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10 Rules For Novelists From The Greatest Living American Writer

  1. If you are writing a novel, remember that all your competition has already died, except for Joyce Carol Oates, who is undead. Your enemies are watching you via a porthole from hell, and they are envious.

  2. The reader is your enemy, for they are idiots who sometimes watch TV. The only acceptable TV is “The Sopranos,” which you are permitted to watch at the library on a portable DVD player borrowed from your partner, also a novelist.

  3. Do not use a computer, or a typewriter, or an electric typewriter. Only write longhand, in pen, on parchment obtained for you via secret channels by your beleaguered manservant, Roger.

  4. Intermittently change the points-of-view of your characters to make it seem like they are cats who are living through the apocalypse.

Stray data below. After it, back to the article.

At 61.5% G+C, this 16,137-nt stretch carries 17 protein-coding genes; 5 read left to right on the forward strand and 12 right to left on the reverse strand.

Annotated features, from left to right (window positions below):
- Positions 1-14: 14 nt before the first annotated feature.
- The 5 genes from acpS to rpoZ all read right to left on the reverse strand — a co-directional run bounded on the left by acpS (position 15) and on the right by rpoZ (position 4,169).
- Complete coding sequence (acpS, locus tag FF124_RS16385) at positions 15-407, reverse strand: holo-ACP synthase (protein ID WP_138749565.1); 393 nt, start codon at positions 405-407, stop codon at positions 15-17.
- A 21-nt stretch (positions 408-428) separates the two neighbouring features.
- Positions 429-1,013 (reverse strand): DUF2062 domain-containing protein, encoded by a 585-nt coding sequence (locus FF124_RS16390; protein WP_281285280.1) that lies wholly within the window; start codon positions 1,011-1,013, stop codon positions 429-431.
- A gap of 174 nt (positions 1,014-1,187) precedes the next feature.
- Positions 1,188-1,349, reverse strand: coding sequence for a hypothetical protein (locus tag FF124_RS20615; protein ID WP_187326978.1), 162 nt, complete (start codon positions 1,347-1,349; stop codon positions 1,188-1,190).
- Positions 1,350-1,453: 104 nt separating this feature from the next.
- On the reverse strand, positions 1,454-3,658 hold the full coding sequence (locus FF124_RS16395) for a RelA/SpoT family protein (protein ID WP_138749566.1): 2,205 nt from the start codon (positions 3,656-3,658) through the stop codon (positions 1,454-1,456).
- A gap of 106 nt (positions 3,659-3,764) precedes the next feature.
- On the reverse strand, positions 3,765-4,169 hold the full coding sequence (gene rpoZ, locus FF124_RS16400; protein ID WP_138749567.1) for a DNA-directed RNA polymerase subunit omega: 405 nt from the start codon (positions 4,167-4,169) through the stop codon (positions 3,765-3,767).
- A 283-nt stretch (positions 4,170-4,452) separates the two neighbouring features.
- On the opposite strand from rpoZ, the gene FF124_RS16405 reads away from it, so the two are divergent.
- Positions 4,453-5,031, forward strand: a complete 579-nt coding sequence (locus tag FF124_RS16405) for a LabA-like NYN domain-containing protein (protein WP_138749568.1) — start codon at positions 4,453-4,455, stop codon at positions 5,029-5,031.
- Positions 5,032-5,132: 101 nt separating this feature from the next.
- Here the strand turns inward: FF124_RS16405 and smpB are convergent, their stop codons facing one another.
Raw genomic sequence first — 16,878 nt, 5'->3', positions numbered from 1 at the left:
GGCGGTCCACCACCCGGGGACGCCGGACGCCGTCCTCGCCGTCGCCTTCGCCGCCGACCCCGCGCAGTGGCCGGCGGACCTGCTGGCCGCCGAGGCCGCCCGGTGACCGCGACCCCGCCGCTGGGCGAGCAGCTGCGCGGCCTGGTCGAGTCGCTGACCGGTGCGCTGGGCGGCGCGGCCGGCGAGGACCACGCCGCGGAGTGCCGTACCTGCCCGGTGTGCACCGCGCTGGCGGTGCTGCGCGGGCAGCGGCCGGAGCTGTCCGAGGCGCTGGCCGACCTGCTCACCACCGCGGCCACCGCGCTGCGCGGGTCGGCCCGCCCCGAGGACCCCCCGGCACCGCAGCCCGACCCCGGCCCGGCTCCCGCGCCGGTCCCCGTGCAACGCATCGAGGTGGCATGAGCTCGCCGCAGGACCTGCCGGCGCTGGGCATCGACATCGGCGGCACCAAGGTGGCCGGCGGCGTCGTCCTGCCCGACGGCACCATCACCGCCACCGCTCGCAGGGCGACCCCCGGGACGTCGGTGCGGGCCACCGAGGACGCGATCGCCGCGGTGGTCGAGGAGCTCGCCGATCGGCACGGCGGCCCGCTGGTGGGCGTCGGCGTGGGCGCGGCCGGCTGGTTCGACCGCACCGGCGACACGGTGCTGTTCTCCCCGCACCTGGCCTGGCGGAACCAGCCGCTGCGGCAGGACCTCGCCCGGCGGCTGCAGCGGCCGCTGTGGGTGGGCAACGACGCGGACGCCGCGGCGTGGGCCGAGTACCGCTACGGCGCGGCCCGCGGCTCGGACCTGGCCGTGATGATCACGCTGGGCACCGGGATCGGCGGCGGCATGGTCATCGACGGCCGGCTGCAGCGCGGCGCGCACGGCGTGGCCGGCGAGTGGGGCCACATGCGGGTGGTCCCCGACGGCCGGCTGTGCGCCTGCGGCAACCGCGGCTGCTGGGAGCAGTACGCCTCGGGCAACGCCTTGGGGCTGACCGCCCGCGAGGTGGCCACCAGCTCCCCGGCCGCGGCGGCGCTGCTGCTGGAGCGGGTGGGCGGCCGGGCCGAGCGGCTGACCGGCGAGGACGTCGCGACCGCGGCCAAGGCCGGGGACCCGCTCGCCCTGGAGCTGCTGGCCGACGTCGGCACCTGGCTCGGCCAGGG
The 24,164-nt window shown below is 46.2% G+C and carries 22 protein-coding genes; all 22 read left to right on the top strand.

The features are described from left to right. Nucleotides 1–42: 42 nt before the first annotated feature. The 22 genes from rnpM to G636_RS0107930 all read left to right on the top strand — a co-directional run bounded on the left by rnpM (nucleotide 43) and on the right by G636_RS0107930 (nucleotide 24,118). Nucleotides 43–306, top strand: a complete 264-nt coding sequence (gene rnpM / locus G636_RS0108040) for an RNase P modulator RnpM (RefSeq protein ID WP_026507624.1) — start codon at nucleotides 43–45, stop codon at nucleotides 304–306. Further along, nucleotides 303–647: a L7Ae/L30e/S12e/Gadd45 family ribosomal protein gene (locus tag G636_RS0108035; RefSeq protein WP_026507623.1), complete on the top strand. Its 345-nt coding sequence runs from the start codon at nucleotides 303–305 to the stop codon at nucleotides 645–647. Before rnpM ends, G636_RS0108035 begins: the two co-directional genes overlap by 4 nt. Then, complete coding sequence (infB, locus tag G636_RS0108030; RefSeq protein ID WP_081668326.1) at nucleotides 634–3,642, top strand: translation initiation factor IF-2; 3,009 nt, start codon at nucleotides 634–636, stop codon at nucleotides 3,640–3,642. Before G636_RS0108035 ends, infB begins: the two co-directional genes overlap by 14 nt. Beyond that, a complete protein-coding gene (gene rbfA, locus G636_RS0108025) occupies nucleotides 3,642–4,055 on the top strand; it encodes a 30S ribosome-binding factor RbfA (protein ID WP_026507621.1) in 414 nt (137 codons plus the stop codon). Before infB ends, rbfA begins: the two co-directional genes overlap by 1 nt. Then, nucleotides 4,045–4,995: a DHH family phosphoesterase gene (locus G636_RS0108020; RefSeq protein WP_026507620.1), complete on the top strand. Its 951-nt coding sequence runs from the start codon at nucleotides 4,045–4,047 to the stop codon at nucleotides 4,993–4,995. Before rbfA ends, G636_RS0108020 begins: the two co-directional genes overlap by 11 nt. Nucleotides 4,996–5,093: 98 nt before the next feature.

5. Never use the verb “to be” and never say “to be continued.” Novels are self-contained entities, like sandwiches that you refuse to eat because they aren’t expensive enough when your agent takes you out to lunch. There’s no ifs, ands, or buts about this.

  6. When darkness falls upon the night of the full moon, gaze out the window and sweat nervously as you feel the change coming on.

  7. As you sit in the park and feed leftover pizza crust to the pigeons, your only friends, you will have profound insight.

  8. The Internet, a series of tubes, cannot replace the joy of sitting in a dark basement with yellowed documents that only you can understand.

  9. The power of love is a curious thing. Makes one man weep, and another man sing.

  10. It does not matter what you write, for Mother Nature has risen up to reclaim all human civilization. Your words will be buried under a great storm of fire and water and mud. Also, you cannot top me. Abandon hope, for I am the Greatest Living American Writer, now and forever.

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